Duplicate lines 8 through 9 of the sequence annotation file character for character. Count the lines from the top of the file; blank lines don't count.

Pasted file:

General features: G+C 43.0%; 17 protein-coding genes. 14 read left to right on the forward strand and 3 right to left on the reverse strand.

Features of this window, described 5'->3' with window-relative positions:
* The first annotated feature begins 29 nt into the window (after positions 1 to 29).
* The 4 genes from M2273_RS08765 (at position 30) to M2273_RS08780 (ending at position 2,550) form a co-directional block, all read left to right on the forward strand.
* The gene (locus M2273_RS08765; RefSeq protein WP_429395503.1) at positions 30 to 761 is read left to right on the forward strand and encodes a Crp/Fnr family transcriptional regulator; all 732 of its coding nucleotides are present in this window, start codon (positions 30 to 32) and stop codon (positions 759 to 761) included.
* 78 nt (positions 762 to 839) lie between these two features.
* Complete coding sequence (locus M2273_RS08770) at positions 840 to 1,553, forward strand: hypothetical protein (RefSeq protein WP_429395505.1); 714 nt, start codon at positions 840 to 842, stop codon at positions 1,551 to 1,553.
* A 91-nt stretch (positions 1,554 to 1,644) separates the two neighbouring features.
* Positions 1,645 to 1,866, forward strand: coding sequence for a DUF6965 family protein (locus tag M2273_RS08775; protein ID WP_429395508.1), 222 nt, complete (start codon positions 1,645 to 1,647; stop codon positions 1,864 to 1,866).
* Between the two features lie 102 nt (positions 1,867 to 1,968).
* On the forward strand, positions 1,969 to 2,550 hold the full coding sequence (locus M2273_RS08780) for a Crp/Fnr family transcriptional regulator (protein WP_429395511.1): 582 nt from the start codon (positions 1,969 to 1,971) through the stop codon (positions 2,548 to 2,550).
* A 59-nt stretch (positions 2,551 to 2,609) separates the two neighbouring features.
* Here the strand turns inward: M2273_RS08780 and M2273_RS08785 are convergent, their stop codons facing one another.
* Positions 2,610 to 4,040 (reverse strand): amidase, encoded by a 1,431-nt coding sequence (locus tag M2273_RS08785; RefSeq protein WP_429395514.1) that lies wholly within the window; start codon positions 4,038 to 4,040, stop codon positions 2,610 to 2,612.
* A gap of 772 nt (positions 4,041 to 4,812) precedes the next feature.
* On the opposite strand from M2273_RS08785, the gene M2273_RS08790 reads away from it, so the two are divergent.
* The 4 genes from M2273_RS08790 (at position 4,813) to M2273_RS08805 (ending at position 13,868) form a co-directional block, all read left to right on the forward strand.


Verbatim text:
* A 91-nt stretch (positions 1,554 to 1,644) separates the two neighbouring features.
* Positions 1,645 to 1,866, forward strand: coding sequence for a DUF6965 family protein (locus tag M2273_RS08775; protein ID WP_429395508.1), 222 nt, complete (start codon positions 1,645 to 1,647; stop codon positions 1,864 to 1,866).